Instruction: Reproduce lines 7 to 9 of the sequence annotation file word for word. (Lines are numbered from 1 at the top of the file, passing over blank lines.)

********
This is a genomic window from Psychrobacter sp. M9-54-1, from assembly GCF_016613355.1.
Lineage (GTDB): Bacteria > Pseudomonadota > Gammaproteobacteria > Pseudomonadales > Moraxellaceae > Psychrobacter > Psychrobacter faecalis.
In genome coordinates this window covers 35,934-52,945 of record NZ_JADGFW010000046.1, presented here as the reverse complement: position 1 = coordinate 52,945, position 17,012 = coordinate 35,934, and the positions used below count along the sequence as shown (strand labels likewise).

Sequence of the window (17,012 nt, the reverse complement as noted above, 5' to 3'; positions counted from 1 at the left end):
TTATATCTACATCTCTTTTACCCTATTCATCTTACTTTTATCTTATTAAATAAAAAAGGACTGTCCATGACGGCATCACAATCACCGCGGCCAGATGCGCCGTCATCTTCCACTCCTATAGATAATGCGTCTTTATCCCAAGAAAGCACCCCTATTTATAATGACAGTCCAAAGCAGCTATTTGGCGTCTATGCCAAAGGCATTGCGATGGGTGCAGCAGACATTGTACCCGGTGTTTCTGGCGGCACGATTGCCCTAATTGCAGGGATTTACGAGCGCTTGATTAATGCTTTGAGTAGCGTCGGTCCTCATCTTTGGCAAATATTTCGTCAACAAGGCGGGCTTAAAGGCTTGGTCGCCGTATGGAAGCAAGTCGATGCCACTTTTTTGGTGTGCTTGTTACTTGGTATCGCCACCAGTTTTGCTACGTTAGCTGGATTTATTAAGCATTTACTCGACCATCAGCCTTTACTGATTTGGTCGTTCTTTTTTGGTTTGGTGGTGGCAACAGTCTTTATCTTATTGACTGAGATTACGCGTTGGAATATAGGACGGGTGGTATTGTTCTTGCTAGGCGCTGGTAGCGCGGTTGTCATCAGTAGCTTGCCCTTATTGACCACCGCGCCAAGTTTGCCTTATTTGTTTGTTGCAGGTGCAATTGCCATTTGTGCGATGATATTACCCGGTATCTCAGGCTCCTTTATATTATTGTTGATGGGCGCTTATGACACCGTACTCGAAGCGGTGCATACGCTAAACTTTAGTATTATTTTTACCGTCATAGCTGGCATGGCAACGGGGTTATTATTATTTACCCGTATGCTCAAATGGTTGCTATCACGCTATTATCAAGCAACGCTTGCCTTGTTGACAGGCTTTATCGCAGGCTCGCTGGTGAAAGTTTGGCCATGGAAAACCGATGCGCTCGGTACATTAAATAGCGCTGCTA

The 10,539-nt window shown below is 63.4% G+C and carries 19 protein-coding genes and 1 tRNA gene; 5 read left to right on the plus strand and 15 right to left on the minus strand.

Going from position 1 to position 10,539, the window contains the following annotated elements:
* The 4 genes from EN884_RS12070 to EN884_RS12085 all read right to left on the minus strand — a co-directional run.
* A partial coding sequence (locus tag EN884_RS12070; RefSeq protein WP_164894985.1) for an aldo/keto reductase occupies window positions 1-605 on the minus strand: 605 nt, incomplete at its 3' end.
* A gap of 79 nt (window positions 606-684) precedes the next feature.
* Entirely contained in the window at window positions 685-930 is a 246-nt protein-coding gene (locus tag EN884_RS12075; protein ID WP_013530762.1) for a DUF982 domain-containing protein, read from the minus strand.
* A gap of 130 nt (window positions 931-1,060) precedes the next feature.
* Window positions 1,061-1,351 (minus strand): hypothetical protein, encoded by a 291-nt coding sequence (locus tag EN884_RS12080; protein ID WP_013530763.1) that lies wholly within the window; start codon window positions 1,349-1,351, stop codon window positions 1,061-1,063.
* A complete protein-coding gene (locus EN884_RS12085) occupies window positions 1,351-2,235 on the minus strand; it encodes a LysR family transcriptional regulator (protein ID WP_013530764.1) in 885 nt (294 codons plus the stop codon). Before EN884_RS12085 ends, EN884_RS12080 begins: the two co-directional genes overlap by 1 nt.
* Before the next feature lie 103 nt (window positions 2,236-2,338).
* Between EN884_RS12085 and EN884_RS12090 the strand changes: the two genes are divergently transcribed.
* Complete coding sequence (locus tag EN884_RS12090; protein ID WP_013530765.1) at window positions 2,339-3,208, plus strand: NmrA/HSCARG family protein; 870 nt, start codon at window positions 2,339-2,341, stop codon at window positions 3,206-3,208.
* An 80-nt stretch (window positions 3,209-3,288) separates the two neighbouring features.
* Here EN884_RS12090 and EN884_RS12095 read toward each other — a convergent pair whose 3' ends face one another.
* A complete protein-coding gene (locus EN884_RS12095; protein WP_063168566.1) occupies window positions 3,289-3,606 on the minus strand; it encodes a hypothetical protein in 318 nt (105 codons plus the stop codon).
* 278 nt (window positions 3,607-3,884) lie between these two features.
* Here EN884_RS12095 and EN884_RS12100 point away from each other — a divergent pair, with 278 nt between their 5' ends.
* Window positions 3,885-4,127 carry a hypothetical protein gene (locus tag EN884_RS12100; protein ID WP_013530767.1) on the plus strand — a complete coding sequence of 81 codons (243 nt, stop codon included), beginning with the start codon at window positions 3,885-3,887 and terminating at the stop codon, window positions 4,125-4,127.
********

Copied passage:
Going from position 1 to position 10,539, the window contains the following annotated elements:
* The 4 genes from EN884_RS12070 to EN884_RS12085 all read right to left on the minus strand — a co-directional run.
* A partial coding sequence (locus tag EN884_RS12070; RefSeq protein WP_164894985.1) for an aldo/keto reductase occupies window positions 1-605 on the minus strand: 605 nt, incomplete at its 3' end.